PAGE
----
“Brick-and-mortar stores have been disadvantaged compared with online retailers, which get people’s digital crumbs,” said Guido Jouret, the head of Cisco’s emerging technologies group, which supplies tracking cameras to stores. Why, Mr. Jouret asked, should physical stores not “be able to tell if someone who didn’t buy was put off by prices, or was just coming in from the cold?” The companies that provide this technology offer a wide range of services.

The article goes on to discuss several companies that are on the leading edge of these new technologies. RetailNext, one such company, uses multiple layers of technology, such as video footage to study shopper navigation and differentiate individuals, smart phone WiFi pings to pinpoint where a shopper is in the store, and mobile device identification codes to identify repeat shoppers and their frequency of shopping. RetailNext can help retailers collect this data to ultimately impact the design of their stores, such as display placement in relation to the shopper path recorded.

Just last week, an European outdoor advertising firm kicked off ads using face detection technology, OptimEyes. This technology promises to enable advertisers to know the number of people seeing their ads and the kinds of people specifically, identifying them by gender and approximate age. According to Todd Wasserman at Mashable:

Amscreen, which has a network of more than 6,000 screens in Europe in gas stations and convenience stores, is using the technology to let advertisers see the results of their ad spends. Such ROI data is common for online ads, but has proved elusive for more traditional forms of advertising, like outdoor and TV… The company isn’t alone in looking to Minority Report-like face detection as a solution for advertising ROI. Last year, Microsoft filed a patent for Kinect that would let advertisers know how many people were using the product at any given time. A company called EyeSee manufactures mannequins for retail stores that use face detection to let retailers assess their traffic.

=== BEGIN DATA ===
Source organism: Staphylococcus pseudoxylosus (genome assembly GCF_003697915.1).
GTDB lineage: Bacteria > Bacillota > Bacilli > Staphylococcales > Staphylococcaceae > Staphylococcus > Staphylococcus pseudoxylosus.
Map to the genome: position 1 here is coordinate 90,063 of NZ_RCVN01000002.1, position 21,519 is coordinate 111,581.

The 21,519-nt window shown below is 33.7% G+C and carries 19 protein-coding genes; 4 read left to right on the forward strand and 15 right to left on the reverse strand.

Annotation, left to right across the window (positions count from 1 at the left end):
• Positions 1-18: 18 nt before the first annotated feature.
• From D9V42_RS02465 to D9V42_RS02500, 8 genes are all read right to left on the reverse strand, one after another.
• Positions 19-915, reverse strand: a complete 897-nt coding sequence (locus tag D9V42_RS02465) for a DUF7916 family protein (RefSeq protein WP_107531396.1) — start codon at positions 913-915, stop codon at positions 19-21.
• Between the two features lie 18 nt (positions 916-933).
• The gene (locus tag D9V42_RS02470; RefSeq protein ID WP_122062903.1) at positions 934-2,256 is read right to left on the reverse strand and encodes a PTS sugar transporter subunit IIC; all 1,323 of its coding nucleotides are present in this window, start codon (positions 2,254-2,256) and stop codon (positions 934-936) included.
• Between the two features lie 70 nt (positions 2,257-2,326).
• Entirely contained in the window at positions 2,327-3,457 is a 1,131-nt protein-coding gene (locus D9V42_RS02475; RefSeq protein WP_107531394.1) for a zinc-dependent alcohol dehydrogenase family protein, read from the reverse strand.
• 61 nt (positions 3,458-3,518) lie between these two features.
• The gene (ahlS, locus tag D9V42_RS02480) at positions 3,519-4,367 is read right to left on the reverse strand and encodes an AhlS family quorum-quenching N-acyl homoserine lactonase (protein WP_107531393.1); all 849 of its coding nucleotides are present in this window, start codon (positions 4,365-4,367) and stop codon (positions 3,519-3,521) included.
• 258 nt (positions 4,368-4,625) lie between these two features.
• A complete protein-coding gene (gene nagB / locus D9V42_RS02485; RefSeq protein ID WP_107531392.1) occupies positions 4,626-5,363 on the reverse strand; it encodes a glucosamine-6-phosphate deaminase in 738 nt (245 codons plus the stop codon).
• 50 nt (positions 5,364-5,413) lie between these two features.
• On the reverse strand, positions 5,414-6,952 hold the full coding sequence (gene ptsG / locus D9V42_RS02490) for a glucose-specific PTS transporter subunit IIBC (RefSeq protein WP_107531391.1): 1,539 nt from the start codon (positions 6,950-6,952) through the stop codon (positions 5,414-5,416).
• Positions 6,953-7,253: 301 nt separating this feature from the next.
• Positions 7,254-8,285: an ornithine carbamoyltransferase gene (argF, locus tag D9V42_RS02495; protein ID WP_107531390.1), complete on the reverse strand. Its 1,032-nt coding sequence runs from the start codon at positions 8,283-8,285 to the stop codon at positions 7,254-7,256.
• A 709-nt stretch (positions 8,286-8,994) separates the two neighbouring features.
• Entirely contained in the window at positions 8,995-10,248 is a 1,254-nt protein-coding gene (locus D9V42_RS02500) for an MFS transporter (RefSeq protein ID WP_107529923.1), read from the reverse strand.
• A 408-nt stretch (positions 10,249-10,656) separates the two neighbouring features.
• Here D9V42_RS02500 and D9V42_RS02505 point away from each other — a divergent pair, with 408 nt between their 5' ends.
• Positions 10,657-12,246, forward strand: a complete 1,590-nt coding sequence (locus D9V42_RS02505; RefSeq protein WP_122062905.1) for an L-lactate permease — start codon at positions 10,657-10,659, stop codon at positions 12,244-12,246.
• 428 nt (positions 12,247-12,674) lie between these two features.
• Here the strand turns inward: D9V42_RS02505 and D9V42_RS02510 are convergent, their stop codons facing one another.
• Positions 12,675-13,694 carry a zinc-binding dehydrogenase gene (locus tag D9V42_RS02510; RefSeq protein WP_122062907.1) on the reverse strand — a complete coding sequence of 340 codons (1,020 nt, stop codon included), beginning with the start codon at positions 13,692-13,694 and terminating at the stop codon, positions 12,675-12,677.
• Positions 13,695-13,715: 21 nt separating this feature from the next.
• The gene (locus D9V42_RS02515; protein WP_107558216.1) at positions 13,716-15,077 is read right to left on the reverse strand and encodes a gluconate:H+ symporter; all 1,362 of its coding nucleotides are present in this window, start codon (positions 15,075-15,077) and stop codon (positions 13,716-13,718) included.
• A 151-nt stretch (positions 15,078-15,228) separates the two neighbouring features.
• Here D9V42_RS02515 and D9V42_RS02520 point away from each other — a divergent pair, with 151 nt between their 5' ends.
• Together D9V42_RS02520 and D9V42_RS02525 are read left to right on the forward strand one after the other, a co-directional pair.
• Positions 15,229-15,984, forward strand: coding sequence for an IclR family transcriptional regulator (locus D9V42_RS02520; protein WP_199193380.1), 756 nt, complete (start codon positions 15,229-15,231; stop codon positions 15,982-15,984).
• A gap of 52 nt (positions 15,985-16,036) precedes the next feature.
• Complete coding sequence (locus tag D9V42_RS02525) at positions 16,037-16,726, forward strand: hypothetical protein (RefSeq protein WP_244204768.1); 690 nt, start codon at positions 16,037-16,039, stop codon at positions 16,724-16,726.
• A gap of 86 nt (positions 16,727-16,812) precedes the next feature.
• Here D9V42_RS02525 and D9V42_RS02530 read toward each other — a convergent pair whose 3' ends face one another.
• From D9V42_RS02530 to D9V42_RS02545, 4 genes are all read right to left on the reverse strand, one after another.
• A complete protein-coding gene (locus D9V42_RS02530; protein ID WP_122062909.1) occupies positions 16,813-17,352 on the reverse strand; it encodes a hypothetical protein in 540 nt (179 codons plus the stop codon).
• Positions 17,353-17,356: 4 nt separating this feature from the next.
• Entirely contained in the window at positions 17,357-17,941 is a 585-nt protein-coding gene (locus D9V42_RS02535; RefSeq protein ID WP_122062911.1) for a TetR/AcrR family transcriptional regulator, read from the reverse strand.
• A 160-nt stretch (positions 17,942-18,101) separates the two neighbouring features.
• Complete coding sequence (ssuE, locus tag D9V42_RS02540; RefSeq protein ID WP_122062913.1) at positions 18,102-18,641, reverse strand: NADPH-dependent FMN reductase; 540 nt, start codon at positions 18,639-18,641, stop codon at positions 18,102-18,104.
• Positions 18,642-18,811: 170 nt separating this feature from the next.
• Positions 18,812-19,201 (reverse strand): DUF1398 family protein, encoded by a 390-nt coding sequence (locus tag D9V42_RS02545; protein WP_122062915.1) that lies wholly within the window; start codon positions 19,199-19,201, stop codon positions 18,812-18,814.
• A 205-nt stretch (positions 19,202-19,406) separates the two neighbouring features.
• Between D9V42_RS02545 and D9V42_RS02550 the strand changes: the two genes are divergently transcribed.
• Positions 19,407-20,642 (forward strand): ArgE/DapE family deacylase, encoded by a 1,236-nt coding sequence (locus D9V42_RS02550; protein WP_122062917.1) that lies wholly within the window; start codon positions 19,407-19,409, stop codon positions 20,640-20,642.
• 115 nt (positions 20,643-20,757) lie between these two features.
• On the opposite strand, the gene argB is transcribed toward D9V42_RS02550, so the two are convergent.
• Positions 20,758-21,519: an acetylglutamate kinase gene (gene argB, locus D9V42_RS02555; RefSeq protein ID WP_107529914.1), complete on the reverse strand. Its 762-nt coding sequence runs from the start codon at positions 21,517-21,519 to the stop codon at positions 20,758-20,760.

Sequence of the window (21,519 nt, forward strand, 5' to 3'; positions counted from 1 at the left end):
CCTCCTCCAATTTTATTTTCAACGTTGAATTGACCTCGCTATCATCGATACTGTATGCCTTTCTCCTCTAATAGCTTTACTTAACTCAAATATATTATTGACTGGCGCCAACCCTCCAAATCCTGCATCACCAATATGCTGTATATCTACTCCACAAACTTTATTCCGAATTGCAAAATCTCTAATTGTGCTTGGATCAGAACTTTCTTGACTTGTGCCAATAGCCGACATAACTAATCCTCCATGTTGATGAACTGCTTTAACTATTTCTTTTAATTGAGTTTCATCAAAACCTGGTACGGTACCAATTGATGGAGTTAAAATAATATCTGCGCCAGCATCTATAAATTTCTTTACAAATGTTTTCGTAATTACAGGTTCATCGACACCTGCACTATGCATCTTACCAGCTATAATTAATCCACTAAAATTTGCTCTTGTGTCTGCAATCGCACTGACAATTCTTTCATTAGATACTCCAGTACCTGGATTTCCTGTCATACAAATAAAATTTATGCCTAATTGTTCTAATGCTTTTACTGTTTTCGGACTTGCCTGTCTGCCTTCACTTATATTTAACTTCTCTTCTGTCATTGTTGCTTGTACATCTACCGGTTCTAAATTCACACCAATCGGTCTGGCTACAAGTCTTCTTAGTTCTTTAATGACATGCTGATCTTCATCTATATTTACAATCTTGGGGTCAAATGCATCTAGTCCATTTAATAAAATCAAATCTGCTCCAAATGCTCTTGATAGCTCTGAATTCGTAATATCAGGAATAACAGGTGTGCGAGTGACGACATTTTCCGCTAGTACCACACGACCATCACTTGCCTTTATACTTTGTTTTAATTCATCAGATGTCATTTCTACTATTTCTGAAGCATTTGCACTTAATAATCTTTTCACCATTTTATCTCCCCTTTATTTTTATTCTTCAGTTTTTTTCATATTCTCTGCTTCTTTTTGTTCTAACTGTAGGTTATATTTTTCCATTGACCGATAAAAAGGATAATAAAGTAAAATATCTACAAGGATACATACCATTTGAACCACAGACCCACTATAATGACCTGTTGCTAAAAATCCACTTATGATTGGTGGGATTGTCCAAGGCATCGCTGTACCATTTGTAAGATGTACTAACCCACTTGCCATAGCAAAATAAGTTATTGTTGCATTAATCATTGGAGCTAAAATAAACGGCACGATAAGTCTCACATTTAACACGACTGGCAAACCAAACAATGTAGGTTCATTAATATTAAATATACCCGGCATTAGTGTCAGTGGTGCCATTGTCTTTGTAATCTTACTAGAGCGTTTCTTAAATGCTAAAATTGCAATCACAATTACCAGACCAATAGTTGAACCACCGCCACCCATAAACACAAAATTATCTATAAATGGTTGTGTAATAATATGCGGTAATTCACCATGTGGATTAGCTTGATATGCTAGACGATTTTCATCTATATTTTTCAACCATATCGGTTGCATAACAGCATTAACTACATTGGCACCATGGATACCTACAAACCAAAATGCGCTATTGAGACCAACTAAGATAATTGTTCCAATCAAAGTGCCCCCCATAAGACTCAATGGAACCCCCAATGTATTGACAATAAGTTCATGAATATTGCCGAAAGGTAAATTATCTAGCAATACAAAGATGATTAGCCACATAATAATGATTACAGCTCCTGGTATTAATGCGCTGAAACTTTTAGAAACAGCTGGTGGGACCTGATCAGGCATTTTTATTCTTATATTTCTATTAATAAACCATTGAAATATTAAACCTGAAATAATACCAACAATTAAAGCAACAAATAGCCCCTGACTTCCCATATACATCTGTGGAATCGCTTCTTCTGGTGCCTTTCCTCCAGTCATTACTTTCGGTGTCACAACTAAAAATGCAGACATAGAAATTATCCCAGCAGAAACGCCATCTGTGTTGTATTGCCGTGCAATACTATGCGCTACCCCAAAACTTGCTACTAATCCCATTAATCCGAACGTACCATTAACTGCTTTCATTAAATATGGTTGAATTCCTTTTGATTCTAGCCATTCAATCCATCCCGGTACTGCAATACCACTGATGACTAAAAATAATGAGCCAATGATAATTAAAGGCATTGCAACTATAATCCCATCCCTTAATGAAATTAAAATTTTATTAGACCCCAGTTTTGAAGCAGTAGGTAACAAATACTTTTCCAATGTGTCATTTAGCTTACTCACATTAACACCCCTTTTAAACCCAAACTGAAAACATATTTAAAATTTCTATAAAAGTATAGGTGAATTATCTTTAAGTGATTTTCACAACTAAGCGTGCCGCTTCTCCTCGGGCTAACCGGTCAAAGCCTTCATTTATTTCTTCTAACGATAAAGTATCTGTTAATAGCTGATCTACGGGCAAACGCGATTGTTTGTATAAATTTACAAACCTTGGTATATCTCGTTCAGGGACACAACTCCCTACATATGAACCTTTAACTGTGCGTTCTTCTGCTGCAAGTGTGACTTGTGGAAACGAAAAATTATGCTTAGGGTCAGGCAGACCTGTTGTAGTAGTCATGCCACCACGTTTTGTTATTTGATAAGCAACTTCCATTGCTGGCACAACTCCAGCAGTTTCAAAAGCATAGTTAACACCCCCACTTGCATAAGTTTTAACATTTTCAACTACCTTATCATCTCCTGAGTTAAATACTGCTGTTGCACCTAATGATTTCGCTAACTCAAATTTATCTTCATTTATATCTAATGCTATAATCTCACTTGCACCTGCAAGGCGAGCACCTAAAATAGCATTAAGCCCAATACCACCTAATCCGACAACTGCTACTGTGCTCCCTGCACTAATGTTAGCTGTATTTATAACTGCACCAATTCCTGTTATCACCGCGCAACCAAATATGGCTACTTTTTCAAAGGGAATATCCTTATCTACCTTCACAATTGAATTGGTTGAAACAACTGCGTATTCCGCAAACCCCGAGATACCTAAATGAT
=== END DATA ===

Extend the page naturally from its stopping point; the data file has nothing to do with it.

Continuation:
This area of technology will continue to develop and further push the line. How shoppers will react or adapt to these tactics as they become more main stream remains to be seen. Take into consideration that there are several factors at play here. Some technology gathers data purely through observation, some gather data through submission (think app downloads and email sign ups) and others gather data building off other technology (like smartphones). With that said, some shoppers are participating in the data collection voluntarily, perhaps in hope of a coupon or special sale, while others feel a heated aversion to such tactics and consider any range of these techniques a violation of privacy.

However, I can’t help but wonder if that as generations of shoppers shift and as millennials, who are so accustomed to sharing everything about themselves, grow older, this aversion will become less and less. Until then, as the boundaries of privacy become blurrier and the avenues for retail continue to blossom into more areas of daily life, retailers will have to walk a fine line of learning all they can about their shoppers through technology while not alienating them by trying to learn too much.

Nordstrom Explores Pinterest In-Store

Most brands and retailers these days utilize the image-cataloging social network Pinterest to drive awareness and engagement. Department store, Nordstrom, is taking cues from Pinterest in a trial initiative.